From the architects: The house grew out of its formidable site, inspired by the Illawarra Escarpment to the far west and north, and to its east the tidal ocean rock shelf and ocean beyond. Our aim was to create a ‘safe harbour’ for living; to borrow and imbed the ocean-scape within the house views and to make a home of beauty and craftsmanship.
The clients have a love for boats, concrete and all things Japanese. Their new house reads from the street as a timber house, massed as a series of boxes in reference to the coastal shacks that previously stood in the street. The ‘low mass’ relates to adjoining neighbours in height & scale.
On the interior, a concrete house is revealed. Arrival into the house is through the northern breezeway that links all levels of the house externally. A mosquito screened ‘lung’ of the house, it allows the inner core to open up, extending areas and views. Its recycled ‘post and beam’ Spotted gum hardwood structure, is a counterpoint to the concrete ‘post and beam’ inner structure. This 'post and beam' structural system allows greater flexibility between inside and outside and between internal spaces.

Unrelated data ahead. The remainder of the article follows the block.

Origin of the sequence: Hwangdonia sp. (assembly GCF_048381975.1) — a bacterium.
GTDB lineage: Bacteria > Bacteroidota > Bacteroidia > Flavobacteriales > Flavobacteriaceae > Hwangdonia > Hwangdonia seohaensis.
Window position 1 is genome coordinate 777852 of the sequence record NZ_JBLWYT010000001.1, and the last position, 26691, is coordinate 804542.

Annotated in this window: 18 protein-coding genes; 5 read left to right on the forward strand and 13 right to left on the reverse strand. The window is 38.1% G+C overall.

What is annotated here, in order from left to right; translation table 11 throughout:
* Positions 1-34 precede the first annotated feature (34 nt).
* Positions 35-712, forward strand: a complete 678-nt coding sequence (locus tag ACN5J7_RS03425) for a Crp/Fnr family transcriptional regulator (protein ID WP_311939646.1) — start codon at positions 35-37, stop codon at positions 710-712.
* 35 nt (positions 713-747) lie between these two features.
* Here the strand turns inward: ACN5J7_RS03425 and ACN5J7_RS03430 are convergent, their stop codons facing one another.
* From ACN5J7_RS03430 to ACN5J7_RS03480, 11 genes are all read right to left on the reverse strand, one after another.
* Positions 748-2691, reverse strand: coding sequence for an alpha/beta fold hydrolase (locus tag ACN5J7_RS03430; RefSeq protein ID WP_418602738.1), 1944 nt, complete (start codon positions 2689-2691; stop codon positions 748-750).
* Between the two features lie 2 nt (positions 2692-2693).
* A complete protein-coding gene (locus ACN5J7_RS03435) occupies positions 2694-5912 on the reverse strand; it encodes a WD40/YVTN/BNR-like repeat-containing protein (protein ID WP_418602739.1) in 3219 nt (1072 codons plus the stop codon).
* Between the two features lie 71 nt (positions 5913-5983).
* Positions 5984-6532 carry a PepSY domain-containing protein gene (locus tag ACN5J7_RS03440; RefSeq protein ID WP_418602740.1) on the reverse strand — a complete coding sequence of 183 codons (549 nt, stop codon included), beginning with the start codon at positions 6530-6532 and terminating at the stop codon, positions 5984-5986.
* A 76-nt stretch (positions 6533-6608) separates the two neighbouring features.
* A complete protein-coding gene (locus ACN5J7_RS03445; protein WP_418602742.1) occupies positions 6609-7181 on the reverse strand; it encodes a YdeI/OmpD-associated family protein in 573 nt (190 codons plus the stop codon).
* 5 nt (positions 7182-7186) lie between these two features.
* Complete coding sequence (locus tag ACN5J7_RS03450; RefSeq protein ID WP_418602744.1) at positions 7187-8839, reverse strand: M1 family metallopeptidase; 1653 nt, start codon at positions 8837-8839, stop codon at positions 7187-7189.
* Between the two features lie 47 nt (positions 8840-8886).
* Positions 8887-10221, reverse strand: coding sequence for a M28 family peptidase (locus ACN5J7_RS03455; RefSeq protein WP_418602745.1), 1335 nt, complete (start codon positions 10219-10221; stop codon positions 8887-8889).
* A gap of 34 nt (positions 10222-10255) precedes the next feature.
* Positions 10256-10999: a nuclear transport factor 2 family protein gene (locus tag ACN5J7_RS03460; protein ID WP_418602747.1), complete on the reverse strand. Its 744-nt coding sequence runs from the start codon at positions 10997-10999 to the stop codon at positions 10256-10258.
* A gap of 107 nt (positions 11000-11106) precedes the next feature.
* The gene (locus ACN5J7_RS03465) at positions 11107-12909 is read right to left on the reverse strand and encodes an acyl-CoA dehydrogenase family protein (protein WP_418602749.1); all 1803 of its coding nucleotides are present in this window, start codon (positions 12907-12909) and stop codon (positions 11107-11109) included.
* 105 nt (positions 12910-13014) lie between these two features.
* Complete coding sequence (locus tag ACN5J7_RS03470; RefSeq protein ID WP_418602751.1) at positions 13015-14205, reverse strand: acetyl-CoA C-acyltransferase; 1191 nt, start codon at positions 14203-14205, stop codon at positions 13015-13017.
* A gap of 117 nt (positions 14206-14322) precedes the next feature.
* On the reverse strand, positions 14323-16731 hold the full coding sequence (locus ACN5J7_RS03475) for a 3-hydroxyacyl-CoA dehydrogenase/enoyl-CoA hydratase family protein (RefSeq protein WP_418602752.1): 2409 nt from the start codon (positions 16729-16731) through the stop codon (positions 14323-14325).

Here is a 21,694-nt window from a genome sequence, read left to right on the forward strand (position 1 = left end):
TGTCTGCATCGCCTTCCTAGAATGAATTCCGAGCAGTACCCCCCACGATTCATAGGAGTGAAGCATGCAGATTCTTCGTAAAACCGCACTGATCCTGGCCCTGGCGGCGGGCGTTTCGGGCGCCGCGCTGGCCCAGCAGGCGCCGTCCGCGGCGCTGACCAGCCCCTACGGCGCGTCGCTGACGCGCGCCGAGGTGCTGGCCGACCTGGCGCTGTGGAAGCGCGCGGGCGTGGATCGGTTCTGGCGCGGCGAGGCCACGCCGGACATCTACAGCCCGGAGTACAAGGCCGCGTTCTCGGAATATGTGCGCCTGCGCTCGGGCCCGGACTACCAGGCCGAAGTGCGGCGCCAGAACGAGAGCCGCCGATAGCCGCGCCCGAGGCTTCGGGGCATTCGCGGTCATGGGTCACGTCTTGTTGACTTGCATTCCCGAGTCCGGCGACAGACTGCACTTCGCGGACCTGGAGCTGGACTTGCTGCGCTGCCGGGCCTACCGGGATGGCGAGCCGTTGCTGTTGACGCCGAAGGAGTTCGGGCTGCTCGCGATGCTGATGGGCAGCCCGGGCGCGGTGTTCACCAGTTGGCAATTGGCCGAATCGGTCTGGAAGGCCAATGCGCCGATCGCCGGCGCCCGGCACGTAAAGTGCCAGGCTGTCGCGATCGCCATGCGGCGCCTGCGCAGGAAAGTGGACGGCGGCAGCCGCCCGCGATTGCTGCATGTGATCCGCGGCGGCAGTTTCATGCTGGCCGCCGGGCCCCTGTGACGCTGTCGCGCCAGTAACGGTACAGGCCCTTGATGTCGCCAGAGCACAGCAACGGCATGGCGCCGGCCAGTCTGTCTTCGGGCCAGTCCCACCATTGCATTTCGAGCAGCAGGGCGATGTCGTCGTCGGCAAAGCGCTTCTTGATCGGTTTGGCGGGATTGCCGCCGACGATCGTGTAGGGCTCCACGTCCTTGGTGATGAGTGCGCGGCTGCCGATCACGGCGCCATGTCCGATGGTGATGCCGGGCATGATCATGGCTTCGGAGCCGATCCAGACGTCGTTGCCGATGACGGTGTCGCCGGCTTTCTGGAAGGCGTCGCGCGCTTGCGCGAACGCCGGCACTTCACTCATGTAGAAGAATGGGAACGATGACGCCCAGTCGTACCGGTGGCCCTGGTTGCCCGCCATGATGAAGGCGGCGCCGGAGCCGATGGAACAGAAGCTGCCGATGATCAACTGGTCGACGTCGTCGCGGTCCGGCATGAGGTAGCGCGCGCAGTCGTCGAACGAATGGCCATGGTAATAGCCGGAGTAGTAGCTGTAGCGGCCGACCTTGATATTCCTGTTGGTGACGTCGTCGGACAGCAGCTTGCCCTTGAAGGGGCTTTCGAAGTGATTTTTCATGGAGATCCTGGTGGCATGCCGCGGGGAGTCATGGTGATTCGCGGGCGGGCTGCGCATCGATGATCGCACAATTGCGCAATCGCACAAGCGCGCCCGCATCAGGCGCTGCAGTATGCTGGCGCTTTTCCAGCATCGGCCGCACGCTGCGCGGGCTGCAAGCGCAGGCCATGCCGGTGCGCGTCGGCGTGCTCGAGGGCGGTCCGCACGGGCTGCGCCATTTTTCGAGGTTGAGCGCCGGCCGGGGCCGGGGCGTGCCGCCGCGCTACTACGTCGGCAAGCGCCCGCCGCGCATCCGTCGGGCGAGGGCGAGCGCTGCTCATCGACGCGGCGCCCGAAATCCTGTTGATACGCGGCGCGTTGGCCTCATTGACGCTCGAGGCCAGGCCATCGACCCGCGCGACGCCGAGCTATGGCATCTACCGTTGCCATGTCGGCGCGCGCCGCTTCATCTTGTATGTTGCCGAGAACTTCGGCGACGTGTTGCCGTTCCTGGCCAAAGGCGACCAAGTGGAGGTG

The site has its long section facing north, stimulating an architectural response of ‘partnered’ indoor-outdoor rooms.
At main ground floor level, the kitchen opens to a sheltered central courtyard, which then connects to a terraced vegetable herb garden facing northeast, protected from southerly winds. The lounge area, four steps above the ground floor level, opens to its north, into a large roofed porch that can house 20 people around a family table.
This porch has a northern coastal view of disappearing headlands and a panoramic ocean horizon view to the east and looking downwards a spectacularly detailed view of the rock platform below.
In this house the landscape, environmental, structural and lighting disciplines were critically linked to create a crafted whole.
Architect: Indyk Architects
Location: Sydney, Australia
Photography: Murray Fredericks
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